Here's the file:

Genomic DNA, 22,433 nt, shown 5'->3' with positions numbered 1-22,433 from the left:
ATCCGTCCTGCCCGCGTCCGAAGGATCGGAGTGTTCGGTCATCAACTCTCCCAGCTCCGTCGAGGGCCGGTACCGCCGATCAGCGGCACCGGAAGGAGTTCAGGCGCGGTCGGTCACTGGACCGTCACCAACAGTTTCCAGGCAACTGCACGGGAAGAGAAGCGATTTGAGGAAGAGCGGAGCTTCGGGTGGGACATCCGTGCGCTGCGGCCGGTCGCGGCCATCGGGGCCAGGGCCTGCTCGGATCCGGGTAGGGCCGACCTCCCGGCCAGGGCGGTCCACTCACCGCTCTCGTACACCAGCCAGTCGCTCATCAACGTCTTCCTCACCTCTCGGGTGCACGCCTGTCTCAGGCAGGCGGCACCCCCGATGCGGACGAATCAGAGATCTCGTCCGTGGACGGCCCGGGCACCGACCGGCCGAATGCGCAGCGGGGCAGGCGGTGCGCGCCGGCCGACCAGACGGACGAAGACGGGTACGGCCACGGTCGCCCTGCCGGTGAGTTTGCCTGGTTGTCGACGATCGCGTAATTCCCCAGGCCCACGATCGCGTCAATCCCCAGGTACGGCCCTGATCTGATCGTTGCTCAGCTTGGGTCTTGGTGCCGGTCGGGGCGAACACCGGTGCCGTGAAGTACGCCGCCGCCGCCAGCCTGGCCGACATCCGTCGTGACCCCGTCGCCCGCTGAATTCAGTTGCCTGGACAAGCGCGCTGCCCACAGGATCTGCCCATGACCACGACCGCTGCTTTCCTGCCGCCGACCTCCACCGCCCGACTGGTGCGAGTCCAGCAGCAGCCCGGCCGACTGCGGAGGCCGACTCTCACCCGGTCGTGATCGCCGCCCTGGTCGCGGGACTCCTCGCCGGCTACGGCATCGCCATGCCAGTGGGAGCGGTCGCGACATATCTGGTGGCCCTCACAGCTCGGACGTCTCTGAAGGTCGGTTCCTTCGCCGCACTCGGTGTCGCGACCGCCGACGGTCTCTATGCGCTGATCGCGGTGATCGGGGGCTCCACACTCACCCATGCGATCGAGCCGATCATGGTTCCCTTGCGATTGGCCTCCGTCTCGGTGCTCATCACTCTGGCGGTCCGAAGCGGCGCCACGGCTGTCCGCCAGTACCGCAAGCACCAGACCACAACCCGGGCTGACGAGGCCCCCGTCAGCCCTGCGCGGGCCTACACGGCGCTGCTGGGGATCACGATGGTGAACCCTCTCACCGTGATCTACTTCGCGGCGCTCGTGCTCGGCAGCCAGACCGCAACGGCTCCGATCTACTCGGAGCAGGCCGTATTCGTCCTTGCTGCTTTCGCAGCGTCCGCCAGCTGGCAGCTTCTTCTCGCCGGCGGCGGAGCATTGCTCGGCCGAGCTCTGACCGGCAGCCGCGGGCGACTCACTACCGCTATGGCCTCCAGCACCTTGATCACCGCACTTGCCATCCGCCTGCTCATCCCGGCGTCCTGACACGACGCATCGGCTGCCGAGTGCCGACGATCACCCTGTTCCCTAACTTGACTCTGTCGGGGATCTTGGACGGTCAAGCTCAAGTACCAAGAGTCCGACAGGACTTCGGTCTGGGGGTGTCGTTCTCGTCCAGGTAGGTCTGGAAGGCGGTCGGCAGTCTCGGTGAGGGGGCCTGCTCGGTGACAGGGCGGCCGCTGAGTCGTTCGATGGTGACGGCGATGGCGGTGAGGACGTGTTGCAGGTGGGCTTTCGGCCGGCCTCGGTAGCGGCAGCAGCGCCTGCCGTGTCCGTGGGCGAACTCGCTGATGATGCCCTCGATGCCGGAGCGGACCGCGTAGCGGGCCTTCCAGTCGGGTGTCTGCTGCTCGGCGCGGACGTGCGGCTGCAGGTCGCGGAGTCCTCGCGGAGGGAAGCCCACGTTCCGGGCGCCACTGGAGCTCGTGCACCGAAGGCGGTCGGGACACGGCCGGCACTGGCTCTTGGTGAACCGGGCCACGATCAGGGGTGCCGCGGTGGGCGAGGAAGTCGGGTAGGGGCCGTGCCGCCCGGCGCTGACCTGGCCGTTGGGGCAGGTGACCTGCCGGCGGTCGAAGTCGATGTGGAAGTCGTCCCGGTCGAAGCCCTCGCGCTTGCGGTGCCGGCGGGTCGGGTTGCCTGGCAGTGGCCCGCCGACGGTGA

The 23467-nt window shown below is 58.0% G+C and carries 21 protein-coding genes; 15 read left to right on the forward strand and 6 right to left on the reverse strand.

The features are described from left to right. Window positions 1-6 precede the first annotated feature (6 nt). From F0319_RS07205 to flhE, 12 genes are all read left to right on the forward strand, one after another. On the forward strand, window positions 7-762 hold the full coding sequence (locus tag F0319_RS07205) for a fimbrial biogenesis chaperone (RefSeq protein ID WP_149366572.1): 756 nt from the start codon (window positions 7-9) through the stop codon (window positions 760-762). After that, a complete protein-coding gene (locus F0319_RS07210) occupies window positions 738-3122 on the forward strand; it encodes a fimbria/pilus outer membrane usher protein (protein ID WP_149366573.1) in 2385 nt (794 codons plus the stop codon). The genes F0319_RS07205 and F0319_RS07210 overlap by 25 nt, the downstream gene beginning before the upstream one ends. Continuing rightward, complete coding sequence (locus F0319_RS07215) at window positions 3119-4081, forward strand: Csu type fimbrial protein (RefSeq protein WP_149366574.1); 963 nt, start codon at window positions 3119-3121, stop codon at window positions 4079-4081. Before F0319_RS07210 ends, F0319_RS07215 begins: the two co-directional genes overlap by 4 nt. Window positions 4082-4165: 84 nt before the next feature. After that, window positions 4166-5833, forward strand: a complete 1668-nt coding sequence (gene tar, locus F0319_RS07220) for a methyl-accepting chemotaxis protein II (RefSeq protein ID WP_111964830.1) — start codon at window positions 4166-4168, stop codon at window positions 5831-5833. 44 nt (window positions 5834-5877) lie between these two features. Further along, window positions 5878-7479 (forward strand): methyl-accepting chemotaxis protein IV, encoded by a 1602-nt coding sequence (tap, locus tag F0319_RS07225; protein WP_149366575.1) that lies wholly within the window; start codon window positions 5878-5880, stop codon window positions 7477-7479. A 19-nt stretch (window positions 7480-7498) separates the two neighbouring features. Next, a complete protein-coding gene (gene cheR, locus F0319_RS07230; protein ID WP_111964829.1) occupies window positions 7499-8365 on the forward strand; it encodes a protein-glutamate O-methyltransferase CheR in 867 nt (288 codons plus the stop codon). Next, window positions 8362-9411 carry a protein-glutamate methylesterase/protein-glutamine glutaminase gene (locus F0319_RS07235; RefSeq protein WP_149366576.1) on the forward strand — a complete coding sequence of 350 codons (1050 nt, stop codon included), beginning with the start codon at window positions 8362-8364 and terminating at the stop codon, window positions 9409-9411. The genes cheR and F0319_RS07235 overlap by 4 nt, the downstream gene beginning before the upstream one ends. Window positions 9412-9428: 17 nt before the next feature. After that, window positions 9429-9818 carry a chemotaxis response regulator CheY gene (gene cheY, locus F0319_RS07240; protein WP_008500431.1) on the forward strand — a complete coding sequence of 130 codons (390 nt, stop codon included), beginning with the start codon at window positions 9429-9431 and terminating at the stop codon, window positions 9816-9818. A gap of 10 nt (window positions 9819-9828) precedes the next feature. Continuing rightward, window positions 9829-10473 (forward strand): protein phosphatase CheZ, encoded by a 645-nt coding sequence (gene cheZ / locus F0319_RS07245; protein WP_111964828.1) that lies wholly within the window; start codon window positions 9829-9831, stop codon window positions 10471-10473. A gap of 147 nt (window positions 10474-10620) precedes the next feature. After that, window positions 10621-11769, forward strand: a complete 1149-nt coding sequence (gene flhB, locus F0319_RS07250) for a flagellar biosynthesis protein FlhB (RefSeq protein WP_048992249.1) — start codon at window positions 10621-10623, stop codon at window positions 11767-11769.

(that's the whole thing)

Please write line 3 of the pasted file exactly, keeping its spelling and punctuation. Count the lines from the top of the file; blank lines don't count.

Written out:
The 23467-nt window shown below is 58.0% G+C and carries 21 protein-coding genes; 15 read left to right on the forward strand and 6 right to left on the reverse strand.